Thursday, 26 February 2015

Five things you can do now to make a difference...

I joined the Green Party last year and am passionate about the values it stands for and the possibility for change. But it's hard to know how you can make a difference when it feels like the electoral system is rigged against us (all of us!). Well, of course, I think people should vote for what they believe in but I've also found some other ways that I think we as individuals can start to make a real difference and be heard through our actions as well as our votes...

1. Change energy supplier - money talks so what better signal to send than to switch to an energy company that is committed to supplying 100% renewable energy. In this year's Which? survey revealing the best and worst energy companies for customer satisfaction, the two companies that came out on top were Ecotricity at one and Good Energy at two.

2. Be mindful of what you buy - we are so lucky in Lambeth to have so many incredible local shops and markets. It really makes me sad to see how society in general is so obsessed with consumerism and since going to see The Minimalists on tour last year in London I've been happily de-cluttering and not spending on superfluous things. So, I would encourage everyone to think about what people and things are adding value to your life and then try to live more consciously.

3. Eat less meat, fish and dairy - after watching the screening of Cowspiracy with the Lambeth Green Party this month I've had my eyes opened to the impact agriculture has on the environment. Already fascinated with nutrition and using diet to manage symptoms of my own chronic health condition, I'm now happily working my way through the recipes in Ella Woodward's new book, Deliciously Ella - cooking that is healthier, cheaper and more environmentally friendly, what's not to like about that!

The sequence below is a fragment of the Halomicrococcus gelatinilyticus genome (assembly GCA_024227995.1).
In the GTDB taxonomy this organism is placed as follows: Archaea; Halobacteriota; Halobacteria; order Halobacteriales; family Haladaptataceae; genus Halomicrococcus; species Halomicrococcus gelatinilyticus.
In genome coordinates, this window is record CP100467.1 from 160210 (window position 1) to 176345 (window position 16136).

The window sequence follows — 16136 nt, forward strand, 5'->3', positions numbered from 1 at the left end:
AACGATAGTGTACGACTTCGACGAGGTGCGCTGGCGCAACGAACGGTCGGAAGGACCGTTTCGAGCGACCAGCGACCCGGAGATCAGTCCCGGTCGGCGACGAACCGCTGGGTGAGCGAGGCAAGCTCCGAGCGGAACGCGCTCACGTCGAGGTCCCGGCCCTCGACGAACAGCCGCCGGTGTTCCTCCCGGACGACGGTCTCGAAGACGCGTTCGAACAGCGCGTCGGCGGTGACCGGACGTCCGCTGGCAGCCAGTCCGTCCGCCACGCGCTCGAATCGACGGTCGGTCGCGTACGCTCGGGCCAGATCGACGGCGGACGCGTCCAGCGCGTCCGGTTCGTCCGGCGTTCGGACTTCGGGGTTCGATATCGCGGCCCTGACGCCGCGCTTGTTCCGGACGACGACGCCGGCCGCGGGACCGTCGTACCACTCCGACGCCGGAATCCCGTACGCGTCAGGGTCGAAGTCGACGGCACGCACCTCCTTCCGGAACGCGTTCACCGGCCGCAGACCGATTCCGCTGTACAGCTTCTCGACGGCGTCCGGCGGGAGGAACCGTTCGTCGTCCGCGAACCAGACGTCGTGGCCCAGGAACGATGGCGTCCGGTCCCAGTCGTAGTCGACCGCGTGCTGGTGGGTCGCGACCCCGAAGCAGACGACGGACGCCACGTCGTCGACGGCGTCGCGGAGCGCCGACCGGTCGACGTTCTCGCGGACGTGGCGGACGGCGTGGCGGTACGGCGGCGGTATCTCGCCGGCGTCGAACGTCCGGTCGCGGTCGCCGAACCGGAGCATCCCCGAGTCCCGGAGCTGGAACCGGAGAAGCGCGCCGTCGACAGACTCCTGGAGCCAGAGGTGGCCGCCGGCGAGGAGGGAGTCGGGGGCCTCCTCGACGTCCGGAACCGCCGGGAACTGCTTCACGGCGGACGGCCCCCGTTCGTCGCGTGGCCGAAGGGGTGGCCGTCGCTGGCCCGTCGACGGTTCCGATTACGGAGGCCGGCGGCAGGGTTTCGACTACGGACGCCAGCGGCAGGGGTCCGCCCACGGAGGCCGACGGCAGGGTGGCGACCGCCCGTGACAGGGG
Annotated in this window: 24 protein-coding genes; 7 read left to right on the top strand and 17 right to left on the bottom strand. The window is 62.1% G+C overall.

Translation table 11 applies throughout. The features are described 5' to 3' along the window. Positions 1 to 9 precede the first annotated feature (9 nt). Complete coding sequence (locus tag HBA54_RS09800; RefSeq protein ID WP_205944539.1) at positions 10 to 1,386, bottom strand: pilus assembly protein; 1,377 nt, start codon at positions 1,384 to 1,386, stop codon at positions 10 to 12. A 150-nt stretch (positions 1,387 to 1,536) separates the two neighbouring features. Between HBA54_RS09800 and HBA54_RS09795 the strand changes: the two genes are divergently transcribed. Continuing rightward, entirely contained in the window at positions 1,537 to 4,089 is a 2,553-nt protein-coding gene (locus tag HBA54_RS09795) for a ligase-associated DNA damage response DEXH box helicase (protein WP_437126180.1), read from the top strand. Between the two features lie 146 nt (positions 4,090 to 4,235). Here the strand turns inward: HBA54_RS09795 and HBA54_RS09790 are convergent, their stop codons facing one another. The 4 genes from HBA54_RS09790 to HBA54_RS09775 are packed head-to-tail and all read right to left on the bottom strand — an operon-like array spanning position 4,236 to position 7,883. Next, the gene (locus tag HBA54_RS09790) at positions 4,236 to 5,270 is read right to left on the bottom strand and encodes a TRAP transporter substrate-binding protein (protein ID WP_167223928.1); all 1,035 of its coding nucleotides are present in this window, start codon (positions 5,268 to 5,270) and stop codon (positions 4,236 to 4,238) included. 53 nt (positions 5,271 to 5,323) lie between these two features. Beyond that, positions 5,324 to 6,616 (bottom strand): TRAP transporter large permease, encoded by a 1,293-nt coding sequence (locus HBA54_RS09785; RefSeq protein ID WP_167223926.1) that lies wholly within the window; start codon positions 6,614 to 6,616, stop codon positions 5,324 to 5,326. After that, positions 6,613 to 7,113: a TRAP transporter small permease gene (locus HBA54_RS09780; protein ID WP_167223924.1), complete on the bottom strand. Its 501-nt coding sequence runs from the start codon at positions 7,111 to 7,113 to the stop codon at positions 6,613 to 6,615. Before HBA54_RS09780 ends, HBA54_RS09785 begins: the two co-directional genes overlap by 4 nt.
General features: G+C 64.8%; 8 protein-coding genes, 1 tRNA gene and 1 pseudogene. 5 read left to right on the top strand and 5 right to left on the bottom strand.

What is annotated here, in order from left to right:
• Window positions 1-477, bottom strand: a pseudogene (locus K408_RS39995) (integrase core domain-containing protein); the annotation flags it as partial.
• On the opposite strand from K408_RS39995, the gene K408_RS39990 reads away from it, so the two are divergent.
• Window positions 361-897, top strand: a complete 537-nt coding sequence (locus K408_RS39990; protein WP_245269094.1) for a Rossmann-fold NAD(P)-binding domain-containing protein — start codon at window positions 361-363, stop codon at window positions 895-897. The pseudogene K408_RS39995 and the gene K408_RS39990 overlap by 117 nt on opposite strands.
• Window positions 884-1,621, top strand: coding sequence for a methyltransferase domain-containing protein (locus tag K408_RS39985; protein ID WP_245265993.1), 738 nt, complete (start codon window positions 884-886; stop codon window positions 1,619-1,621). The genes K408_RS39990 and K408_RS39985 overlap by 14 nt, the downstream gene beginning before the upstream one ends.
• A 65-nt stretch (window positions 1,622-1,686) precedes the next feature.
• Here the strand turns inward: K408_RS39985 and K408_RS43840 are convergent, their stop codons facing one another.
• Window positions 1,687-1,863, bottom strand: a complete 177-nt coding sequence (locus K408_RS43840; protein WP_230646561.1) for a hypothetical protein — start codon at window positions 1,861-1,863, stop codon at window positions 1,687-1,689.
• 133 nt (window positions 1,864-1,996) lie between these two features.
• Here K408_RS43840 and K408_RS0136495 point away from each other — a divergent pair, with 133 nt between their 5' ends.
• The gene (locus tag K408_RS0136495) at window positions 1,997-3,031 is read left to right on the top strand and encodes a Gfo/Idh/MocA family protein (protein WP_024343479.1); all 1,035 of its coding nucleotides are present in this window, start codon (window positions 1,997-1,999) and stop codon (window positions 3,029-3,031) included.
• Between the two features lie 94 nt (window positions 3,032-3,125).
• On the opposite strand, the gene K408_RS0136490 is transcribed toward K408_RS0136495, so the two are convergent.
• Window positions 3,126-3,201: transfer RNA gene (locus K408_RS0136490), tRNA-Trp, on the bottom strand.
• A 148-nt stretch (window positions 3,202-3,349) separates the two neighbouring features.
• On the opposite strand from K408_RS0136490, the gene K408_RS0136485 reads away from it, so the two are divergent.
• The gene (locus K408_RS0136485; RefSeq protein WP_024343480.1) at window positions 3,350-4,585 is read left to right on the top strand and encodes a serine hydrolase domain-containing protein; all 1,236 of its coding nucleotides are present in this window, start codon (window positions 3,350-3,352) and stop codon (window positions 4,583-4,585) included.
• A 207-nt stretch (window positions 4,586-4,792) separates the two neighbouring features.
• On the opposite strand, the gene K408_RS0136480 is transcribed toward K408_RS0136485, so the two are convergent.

4. Show kindness and be thankful - as cheesy as it might sound to some, I really do believe in building a society for the common good. All too often, especially in London, I have found myself rushing around, unable or incapable of stopping to appreciate the small things. Well, a couple of weeks ago I went to a workshop with the Museum of Happiness at Roots and Shoots in Kennington. It reinforced a lot of the things I've learnt over the last few years, that living in the moment and showing gratitude and sympathy towards people around you, really can have a significant impact on your own health and well being.

5. Show that you care about people, community and the environment - media success is measured in views and engagement. A really simple thing you can do is read articles that sound interesting and if you really do find them interesting share them on Facebook, Twitter, WhatsApp, Snapchat - wherever is authentic for you. The more that other people, the media and organisations can see that we care about these issues, the more notice they will take.
And in the run up to the election, data analysts will be watching even closer than ever to see how our clicks will influence the results in May.

I wanted to write this after listening to Donnachadh McCarthy, author of The Prostitute State, at last month's speaker dinner. He reminded us of Mahatma Gandhi's famous quote and it's something that keeps sticking in my mind...

'be the change that you wish to see in the world'

Tuesday, 24 February 2015